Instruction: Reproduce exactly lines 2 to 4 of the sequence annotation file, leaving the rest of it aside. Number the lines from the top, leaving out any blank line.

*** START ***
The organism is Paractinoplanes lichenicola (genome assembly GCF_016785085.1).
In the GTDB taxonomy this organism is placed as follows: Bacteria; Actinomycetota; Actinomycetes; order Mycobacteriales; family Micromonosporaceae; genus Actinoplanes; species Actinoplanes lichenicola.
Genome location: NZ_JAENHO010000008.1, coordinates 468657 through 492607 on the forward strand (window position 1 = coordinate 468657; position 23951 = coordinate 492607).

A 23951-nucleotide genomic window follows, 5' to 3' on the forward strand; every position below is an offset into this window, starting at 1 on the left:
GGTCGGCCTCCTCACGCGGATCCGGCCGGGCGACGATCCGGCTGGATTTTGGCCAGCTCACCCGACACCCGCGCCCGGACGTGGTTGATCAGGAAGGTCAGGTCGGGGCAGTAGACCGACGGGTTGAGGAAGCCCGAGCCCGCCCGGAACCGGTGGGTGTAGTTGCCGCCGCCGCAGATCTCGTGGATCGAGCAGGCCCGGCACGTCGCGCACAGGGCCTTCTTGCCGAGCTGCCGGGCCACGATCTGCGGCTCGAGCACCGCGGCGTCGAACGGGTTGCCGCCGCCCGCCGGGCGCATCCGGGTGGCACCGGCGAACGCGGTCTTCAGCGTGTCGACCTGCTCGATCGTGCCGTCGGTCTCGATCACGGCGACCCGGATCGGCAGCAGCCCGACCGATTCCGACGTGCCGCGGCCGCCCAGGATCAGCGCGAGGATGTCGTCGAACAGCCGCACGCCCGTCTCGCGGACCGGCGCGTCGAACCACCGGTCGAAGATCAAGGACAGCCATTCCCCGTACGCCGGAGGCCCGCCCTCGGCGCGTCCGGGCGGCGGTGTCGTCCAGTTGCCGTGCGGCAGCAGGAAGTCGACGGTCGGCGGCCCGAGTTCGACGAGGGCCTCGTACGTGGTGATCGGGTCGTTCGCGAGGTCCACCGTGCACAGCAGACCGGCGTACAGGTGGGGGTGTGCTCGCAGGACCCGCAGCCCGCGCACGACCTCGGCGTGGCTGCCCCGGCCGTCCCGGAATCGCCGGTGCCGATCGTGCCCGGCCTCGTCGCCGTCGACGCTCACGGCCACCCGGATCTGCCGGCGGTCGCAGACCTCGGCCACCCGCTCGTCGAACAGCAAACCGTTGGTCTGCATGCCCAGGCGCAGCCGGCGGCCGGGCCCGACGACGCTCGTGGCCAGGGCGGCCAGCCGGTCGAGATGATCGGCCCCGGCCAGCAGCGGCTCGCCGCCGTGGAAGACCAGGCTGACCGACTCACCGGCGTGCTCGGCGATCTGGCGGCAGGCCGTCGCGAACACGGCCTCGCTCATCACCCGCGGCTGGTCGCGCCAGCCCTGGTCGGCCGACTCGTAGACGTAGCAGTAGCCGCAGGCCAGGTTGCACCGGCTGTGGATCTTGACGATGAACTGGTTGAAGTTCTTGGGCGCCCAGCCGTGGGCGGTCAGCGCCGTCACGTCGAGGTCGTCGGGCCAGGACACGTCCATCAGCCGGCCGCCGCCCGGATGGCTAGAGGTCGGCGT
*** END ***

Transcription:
In the GTDB taxonomy this organism is placed as follows: Bacteria; Actinomycetota; Actinomycetes; order Mycobacteriales; family Micromonosporaceae; genus Actinoplanes; species Actinoplanes lichenicola.
Genome location: NZ_JAENHO010000008.1, coordinates 468657 through 492607 on the forward strand (window position 1 = coordinate 468657; position 23951 = coordinate 492607).

A 23951-nucleotide genomic window follows, 5' to 3' on the forward strand; every position below is an offset into this window, starting at 1 on the left: